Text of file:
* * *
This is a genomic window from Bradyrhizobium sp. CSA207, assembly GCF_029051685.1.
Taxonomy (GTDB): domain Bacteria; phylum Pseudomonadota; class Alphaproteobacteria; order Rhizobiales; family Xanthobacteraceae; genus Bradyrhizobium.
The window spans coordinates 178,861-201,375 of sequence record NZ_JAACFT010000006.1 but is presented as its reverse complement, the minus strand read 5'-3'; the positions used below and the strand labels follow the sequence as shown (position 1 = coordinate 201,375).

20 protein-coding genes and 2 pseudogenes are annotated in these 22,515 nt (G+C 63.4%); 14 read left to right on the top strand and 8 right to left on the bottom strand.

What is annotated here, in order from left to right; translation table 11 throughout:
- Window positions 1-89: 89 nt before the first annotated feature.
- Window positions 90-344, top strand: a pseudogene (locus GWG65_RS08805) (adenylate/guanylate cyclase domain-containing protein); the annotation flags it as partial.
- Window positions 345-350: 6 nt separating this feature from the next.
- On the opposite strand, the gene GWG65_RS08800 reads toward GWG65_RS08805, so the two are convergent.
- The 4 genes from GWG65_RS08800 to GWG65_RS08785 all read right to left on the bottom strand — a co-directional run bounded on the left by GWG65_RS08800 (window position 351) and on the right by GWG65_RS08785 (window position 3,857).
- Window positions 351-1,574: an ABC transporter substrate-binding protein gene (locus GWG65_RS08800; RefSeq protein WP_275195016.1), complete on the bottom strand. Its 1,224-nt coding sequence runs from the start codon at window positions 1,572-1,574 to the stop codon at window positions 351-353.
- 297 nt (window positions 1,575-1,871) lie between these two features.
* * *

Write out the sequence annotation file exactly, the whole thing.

This is a genomic window from Bradyrhizobium sp. CSA207, assembly GCF_029051685.1.
Taxonomy (GTDB): domain Bacteria; phylum Pseudomonadota; class Alphaproteobacteria; order Rhizobiales; family Xanthobacteraceae; genus Bradyrhizobium.
The window spans coordinates 178,861-201,375 of sequence record NZ_JAACFT010000006.1 but is presented as its reverse complement, the minus strand read 5'-3'; the positions used below and the strand labels follow the sequence as shown (position 1 = coordinate 201,375).

20 protein-coding genes and 2 pseudogenes are annotated in these 22,515 nt (G+C 63.4%); 14 read left to right on the top strand and 8 right to left on the bottom strand.

What is annotated here, in order from left to right; translation table 11 throughout:
- Window positions 1-89: 89 nt before the first annotated feature.
- Window positions 90-344, top strand: a pseudogene (locus GWG65_RS08805) (adenylate/guanylate cyclase domain-containing protein); the annotation flags it as partial.
- Window positions 345-350: 6 nt separating this feature from the next.
- On the opposite strand, the gene GWG65_RS08800 reads toward GWG65_RS08805, so the two are convergent.
- The 4 genes from GWG65_RS08800 to GWG65_RS08785 all read right to left on the bottom strand — a co-directional run bounded on the left by GWG65_RS08800 (window position 351) and on the right by GWG65_RS08785 (window position 3,857).
- Window positions 351-1,574: an ABC transporter substrate-binding protein gene (locus GWG65_RS08800; RefSeq protein WP_275195016.1), complete on the bottom strand. Its 1,224-nt coding sequence runs from the start codon at window positions 1,572-1,574 to the stop codon at window positions 351-353.
- 297 nt (window positions 1,575-1,871) lie between these two features.